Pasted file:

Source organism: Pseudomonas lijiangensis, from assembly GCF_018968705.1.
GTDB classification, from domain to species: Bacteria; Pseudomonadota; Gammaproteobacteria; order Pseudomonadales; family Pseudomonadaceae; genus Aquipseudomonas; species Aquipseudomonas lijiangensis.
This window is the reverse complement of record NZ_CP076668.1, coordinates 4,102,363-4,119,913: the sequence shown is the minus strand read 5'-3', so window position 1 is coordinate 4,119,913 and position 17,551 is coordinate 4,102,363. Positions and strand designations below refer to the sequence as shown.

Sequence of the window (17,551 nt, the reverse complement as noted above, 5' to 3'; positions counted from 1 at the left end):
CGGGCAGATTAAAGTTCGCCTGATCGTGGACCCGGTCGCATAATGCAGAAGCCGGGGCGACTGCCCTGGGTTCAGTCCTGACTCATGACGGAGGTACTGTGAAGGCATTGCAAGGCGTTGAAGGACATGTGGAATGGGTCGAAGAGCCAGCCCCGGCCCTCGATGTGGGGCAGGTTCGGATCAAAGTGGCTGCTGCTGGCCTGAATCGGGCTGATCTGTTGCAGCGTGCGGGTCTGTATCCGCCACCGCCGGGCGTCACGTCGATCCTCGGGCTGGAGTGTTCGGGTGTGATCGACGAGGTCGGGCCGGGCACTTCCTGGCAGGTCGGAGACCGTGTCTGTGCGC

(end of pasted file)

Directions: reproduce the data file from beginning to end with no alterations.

Source organism: Pseudomonas lijiangensis, from assembly GCF_018968705.1.
GTDB classification, from domain to species: Bacteria; Pseudomonadota; Gammaproteobacteria; order Pseudomonadales; family Pseudomonadaceae; genus Aquipseudomonas; species Aquipseudomonas lijiangensis.
This window is the reverse complement of record NZ_CP076668.1, coordinates 4,102,363-4,119,913: the sequence shown is the minus strand read 5'-3', so window position 1 is coordinate 4,119,913 and position 17,551 is coordinate 4,102,363. Positions and strand designations below refer to the sequence as shown.

Sequence of the window (17,551 nt, the reverse complement as noted above, 5' to 3'; positions counted from 1 at the left end):
CGGGCAGATTAAAGTTCGCCTGATCGTGGACCCGGTCGCATAATGCAGAAGCCGGGGCGACTGCCCTGGGTTCAGTCCTGACTCATGACGGAGGTACTGTGAAGGCATTGCAAGGCGTTGAAGGACATGTGGAATGGGTCGAAGAGCCAGCCCCGGCCCTCGATGTGGGGCAGGTTCGGATCAAAGTGGCTGCTGCTGGCCTGAATCGGGCTGATCTGTTGCAGCGTGCGGGTCTGTATCCGCCACCGCCGGGCGTCACGTCGATCCTCGGGCTGGAGTGTTCGGGTGTGATCGACGAGGTCGGGCCGGGCACTTCCTGGCAGGTCGGAGACCGTGTCTGTGCGC